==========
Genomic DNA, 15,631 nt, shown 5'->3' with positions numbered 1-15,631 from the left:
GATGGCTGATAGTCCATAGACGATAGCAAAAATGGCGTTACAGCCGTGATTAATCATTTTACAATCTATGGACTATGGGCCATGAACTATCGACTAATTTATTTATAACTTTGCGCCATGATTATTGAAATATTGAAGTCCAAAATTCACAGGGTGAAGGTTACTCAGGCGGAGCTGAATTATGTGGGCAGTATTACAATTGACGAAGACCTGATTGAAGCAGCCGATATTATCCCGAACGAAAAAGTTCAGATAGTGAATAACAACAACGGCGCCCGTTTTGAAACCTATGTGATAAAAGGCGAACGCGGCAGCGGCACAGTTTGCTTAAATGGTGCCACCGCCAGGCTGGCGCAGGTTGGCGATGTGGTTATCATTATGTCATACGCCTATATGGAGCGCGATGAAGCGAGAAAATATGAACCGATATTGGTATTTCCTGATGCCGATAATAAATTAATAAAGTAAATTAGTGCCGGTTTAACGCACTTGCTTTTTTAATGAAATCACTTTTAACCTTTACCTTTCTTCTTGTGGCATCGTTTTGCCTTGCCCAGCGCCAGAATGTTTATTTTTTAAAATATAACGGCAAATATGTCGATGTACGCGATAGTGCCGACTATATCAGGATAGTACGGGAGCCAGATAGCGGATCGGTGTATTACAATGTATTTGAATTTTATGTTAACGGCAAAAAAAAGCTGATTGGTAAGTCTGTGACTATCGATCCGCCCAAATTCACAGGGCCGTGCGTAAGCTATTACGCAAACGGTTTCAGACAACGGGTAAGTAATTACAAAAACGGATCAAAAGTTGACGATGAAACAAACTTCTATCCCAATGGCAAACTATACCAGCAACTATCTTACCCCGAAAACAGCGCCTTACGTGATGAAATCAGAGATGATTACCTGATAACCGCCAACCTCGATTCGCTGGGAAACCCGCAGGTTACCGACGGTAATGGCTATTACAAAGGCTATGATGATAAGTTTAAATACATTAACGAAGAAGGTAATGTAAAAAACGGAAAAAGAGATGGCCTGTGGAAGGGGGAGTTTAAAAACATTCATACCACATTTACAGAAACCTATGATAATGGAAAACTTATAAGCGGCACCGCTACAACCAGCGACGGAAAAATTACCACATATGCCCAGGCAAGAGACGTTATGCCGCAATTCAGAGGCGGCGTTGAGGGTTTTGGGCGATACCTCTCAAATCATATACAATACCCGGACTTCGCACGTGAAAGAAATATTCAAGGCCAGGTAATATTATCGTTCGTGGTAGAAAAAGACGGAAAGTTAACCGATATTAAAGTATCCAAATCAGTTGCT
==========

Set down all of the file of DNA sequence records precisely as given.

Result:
Genomic DNA, 15,631 nt, shown 5'->3' with positions numbered 1-15,631 from the left:
GATGGCTGATAGTCCATAGACGATAGCAAAAATGGCGTTACAGCCGTGATTAATCATTTTACAATCTATGGACTATGGGCCATGAACTATCGACTAATTTATTTATAACTTTGCGCCATGATTATTGAAATATTGAAGTCCAAAATTCACAGGGTGAAGGTTACTCAGGCGGAGCTGAATTATGTGGGCAGTATTACAATTGACGAAGACCTGATTGAAGCAGCCGATATTATCCCGAACGAAAAAGTTCAGATAGTGAATAACAACAACGGCGCCCGTTTTGAAACCTATGTGATAAAAGGCGAACGCGGCAGCGGCACAGTTTGCTTAAATGGTGCCACCGCCAGGCTGGCGCAGGTTGGCGATGTGGTTATCATTATGTCATACGCCTATATGGAGCGCGATGAAGCGAGAAAATATGAACCGATATTGGTATTTCCTGATGCCGATAATAAATTAATAAAGTAAATTAGTGCCGGTTTAACGCACTTGCTTTTTTAATGAAATCACTTTTAACCTTTACCTTTCTTCTTGTGGCATCGTTTTGCCTTGCCCAGCGCCAGAATGTTTATTTTTTAAAATATAACGGCAAATATGTCGATGTACGCGATAGTGCCGACTATATCAGGATAGTACGGGAGCCAGATAGCGGATCGGTGTATTACAATGTATTTGAATTTTATGTTAACGGCAAAAAAAAGCTGATTGGTAAGTCTGTGACTATCGATCCGCCCAAATTCACAGGGCCGTGCGTAAGCTATTACGCAAACGGTTTCAGACAACGGGTAAGTAATTACAAAAACGGATCAAAAGTTGACGATGAAACAAACTTCTATCCCAATGGCAAACTATACCAGCAACTATCTTACCCCGAAAACAGCGCCTTACGTGATGAAATCAGAGATGATTACCTGATAACCGCCAACCTCGATTCGCTGGGAAACCCGCAGGTTACCGACGGTAATGGCTATTACAAAGGCTATGATGATAAGTTTAAATACATTAACGAAGAAGGTAATGTAAAAAACGGAAAAAGAGATGGCCTGTGGAAGGGGGAGTTTAAAAACATTCATACCACATTTACAGAAACCTATGATAATGGAAAACTTATAAGCGGCACCGCTACAACCAGCGACGGAAAAATTACCACATATGCCCAGGCAAGAGACGTTATGCCGCAATTCAGAGGCGGCGTTGAGGGTTTTGGGCGATACCTCTCAAATCATATACAATACCCGGACTTCGCACGTGAAAGAAATATTCAAGGCCAGGTAATATTATCGTTCGTGGTAGAAAAAGACGGAAAGTTAACCGATATTAAAGTATCCAAATCAGTTGCT